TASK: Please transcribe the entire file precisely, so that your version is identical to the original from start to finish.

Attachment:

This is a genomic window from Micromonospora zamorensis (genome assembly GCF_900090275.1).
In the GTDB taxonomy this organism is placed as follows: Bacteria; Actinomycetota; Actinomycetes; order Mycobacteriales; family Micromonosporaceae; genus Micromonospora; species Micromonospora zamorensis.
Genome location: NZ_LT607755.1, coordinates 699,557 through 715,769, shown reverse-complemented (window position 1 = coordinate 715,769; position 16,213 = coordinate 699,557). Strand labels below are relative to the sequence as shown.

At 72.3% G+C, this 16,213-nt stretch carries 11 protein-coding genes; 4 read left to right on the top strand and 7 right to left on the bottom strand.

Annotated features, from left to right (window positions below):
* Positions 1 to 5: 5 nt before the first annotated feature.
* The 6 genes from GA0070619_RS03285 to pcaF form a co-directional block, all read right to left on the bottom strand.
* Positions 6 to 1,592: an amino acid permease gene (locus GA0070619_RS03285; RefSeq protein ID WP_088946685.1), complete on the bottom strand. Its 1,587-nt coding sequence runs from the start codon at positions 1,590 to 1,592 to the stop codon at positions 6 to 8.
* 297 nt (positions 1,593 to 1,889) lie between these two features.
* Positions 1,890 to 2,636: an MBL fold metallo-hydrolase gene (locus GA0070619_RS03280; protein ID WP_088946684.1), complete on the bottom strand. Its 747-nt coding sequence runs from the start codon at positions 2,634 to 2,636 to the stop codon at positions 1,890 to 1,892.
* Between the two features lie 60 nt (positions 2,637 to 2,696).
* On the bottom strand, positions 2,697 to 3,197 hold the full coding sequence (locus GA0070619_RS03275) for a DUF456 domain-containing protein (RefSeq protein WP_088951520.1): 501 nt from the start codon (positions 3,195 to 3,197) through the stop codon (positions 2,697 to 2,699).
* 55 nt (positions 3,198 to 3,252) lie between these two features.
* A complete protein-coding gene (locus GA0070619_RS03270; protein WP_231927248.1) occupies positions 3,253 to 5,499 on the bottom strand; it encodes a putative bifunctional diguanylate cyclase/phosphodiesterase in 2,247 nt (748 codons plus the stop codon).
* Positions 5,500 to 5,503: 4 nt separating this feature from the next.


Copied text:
This is a genomic window from Micromonospora zamorensis (genome assembly GCF_900090275.1).
In the GTDB taxonomy this organism is placed as follows: Bacteria; Actinomycetota; Actinomycetes; order Mycobacteriales; family Micromonosporaceae; genus Micromonospora; species Micromonospora zamorensis.
Genome location: NZ_LT607755.1, coordinates 699,557 through 715,769, shown reverse-complemented (window position 1 = coordinate 715,769; position 16,213 = coordinate 699,557). Strand labels below are relative to the sequence as shown.

At 72.3% G+C, this 16,213-nt stretch carries 11 protein-coding genes; 4 read left to right on the top strand and 7 right to left on the bottom strand.

Annotated features, from left to right (window positions below):
* Positions 1 to 5: 5 nt before the first annotated feature.
* The 6 genes from GA0070619_RS03285 to pcaF form a co-directional block, all read right to left on the bottom strand.
* Positions 6 to 1,592: an amino acid permease gene (locus GA0070619_RS03285; RefSeq protein ID WP_088946685.1), complete on the bottom strand. Its 1,587-nt coding sequence runs from the start codon at positions 1,590 to 1,592 to the stop codon at positions 6 to 8.
* 297 nt (positions 1,593 to 1,889) lie between these two features.
* Positions 1,890 to 2,636: an MBL fold metallo-hydrolase gene (locus GA0070619_RS03280; protein ID WP_088946684.1), complete on the bottom strand. Its 747-nt coding sequence runs from the start codon at positions 2,634 to 2,636 to the stop codon at positions 1,890 to 1,892.
* Between the two features lie 60 nt (positions 2,637 to 2,696).
* On the bottom strand, positions 2,697 to 3,197 hold the full coding sequence (locus GA0070619_RS03275) for a DUF456 domain-containing protein (RefSeq protein WP_088951520.1): 501 nt from the start codon (positions 3,195 to 3,197) through the stop codon (positions 2,697 to 2,699).
* 55 nt (positions 3,198 to 3,252) lie between these two features.
* A complete protein-coding gene (locus GA0070619_RS03270; protein WP_231927248.1) occupies positions 3,253 to 5,499 on the bottom strand; it encodes a putative bifunctional diguanylate cyclase/phosphodiesterase in 2,247 nt (748 codons plus the stop codon).
* Positions 5,500 to 5,503: 4 nt separating this feature from the next.